The Pacers can end the Wizards’ season Tuesday night, while we’re all hoping the Clippers/Thunder series goes seven because it’s by far the most entertaining series this round.
Washington Wizards at Indiana Pacers (Pacers lead series 3-1). All season, the Indiana Pacers and Miami Heat appeared on a collision course to meet in the Eastern Conference Finals. Now, both teams are a win away, and the Pacers can get there tonight by beating the Washington Wizards. More importantly than beating Miami to the ECF, Indiana needs a win to maintain its rising confidence. Fall to the Wizards at home and go back to Washington, what does that do to Roy Hibbert, Paul George and crew? I don’t think that’s a bridge the Pacers want to cross.
Los Angeles Clippers at Oklahoma City Thunder (series tied 2-2). In every series there comes a point when one coach knows he’s going to get beat going with what worked to get him this far, so he reaches for a desperation move. Doc Rivers did that in the fourth quarter of Game 4, down 16 with nine minutes to go he went to an ultra-small lineup — Chris Paul, Darren Collison, Jamal Crawford, Danny Granger, and Blake Griffin — and put CP3 guarding Durant. It worked. The Thunder offense became obsessed with trying to exploit a couple mismatches to the point they stopped executing anything else and became easy to defend. On the other end the Clippers shot 12-of-15 and went on a 33-17 run that would win them the game. It was high drama.
But is that something that really can be repeated? Successfully? If the Clippers leave Paul on Durant for any stretch on Tuesday night I sense KD will find his MVP form and just shoot over the top of Paul all night long. Does Rivers have another rotation trick or motivational tool? Because what the Clippers did all season to get here was about to go down 3-1 to OKC and if the teams go back to form the Thunder will take the lead in this series. The pressure is still on the Clippers to find something that both works against the Thunder and is sustainable.
LOS ANGELES – LeBron James‘ team trailed by 13 midway through the fourth quarter of the All-Star game, but he led a competitive comeback.
This shot put his team up 146-145 over Stephen Curry‘s team, and Team LeBron held on for a 148-145 win:
Great penetration by Russell Westbrook, and he and Kyrie Irving moved the ball well. LeBron made it count.
LOS ANGELES — The new format for the NBA All-Star game brought a little more defense to the first half of the annual showcase, but it didn’t do much to enliven the game. That said, the game has been better than the pre-game “entertainment.”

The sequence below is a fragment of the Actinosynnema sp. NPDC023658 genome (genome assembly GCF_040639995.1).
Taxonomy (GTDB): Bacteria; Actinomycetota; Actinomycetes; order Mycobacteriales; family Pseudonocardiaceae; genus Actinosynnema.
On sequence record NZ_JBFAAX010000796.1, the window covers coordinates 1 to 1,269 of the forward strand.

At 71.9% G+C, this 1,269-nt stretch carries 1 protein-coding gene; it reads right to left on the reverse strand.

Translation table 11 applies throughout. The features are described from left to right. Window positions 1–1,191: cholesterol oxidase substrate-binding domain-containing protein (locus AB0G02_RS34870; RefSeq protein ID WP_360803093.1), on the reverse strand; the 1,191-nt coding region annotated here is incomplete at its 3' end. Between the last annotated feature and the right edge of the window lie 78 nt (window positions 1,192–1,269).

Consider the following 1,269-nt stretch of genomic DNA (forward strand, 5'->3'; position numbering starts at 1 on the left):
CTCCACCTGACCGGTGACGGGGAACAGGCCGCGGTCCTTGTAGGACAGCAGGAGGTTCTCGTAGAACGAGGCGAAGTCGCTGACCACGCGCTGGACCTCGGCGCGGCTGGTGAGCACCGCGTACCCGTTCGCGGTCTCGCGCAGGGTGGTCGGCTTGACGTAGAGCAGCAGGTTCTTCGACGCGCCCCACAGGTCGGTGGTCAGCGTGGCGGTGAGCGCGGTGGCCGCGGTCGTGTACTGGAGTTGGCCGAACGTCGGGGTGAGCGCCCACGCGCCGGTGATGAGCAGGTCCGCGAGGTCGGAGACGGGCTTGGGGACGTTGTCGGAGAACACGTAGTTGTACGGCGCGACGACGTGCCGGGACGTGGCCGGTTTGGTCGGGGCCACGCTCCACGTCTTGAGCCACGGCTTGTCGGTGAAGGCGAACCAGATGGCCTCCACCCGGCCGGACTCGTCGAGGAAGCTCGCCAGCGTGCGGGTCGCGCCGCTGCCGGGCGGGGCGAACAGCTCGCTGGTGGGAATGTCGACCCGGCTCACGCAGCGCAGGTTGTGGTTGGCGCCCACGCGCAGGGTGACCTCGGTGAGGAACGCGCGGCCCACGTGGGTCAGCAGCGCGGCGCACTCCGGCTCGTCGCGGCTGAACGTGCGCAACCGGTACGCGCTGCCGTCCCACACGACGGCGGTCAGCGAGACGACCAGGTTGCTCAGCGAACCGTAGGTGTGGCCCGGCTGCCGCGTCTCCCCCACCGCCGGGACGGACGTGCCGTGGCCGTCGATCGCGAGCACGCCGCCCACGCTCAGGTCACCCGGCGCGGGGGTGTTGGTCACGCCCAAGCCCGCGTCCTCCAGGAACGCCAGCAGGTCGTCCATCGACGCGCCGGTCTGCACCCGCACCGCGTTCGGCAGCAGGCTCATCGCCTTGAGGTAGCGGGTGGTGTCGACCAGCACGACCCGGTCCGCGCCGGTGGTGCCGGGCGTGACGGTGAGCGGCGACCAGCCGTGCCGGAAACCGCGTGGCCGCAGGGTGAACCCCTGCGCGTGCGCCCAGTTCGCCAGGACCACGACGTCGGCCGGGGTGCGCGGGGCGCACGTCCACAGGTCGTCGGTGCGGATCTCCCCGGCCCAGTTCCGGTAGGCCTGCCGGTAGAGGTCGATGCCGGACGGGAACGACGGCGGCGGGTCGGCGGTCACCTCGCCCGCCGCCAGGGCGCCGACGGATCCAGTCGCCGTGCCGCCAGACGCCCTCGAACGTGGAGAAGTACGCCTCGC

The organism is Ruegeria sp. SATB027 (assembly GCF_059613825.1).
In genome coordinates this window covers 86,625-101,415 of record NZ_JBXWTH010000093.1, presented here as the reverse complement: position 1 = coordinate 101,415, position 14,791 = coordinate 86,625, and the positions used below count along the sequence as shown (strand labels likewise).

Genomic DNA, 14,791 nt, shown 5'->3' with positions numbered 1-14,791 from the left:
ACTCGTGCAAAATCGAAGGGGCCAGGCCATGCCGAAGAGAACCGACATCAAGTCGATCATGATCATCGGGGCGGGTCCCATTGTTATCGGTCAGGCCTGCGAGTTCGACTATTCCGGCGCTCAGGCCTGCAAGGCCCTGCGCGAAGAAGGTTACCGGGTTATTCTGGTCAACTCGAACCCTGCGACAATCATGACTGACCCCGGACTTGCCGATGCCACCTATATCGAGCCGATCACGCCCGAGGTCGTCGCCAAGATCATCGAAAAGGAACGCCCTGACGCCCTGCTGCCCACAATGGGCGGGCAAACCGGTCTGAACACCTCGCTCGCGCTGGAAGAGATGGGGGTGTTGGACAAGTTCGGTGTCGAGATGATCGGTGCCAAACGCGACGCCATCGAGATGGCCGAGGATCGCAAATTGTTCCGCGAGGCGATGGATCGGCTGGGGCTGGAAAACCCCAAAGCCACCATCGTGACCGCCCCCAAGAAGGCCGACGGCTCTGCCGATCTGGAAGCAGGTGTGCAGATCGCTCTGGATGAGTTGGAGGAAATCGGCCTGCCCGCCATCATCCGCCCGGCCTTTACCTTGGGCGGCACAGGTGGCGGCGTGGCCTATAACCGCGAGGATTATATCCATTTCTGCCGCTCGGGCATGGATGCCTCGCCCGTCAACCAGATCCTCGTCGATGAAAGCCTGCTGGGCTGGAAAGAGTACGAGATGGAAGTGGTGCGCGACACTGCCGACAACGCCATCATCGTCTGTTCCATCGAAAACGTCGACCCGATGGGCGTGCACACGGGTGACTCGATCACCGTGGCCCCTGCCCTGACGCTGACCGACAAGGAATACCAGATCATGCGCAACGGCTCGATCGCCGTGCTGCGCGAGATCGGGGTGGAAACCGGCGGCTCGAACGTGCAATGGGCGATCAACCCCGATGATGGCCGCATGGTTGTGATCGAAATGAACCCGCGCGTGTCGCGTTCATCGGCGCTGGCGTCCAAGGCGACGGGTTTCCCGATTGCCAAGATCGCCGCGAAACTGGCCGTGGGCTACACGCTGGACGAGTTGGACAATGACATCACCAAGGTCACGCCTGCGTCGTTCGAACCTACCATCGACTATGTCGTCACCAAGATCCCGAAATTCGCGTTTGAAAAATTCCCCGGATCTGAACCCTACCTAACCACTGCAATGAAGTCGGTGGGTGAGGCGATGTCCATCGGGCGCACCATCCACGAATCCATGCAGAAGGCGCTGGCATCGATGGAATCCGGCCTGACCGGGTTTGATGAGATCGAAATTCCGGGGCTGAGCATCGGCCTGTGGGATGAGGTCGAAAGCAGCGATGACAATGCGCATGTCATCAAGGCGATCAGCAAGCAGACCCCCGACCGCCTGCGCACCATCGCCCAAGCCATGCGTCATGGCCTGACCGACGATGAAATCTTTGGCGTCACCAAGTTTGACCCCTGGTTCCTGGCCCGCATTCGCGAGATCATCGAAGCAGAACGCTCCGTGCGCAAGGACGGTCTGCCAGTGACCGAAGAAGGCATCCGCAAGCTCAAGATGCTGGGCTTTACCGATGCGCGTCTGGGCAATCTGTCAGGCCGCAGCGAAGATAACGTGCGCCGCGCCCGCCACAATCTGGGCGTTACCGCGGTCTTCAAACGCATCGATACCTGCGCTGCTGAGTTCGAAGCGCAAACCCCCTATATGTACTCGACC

Midway through the second quarter, his team down 15, LeBron James decided to make it a game again and played with some energy. That included a three, and a couple impressive alley-oop finishes. The best came via Russell Westbrook.
There also was this one courtesy Kemba Walker.
Those may be the two best dunks of the first half.
LOS ANGELES – Anthony Davis often relies on his Pelicans teammates to set him up.
Tonight, he gave a nod to one of them.
Davis started the All-Star game wearing DeMarcus Cousins‘ No. 0 jersey. Cousins and Davis were both voted starters then drafted by LeBron James, but Cousins can’t play due to injury.
Marc J. Spears of The Undefeated:
Very cool gesture by Davis. He’s an excellent teammate.
The Internet got itself all in a huff on Saturday as they watched the 2018 NBA All-Star Weekend Skills Challenge. In particular, the matchup between Chicago Bulls rookie Lauri Markkanen and Philadelphia 76ers big man Joel Embiid stirred up a bit of controversy.
Specifically, folks accused Embiid of cheating.
During the passing section of the obstacle course, Embiid didn’t actually make any of his passes into the ring. He then proceeded on the next section and was neck-and-neck with Markkanen as they tried to finish out the head-to-head competition. Markkanen won, but that didn’t stop folks from saying the 76ers All-Star had circumvented the rules.
We now know that’s not true.
According to the rules (provided on the NBA media site, page 47 of the 2018 NBA All-Star Media Guide) Embiid was allowed to move onto the next section even though he hadn’t completed any of his passes. A player only has to exhaust the rack, not complete a pass. It appears rules sort of assume that if a player stands there trying to complete a pass three times they’ll fall so far behind they won’t be able to catch up.
Re-watching the video, it appears Embiid knew this rule to the game and figured if he didn’t make the first one he would quickly try to blast the next two passes off the rack so he could then move onto the next section.
Embiid even took to Twitter to head off accusations that he had cheated.
Trust. The. Process.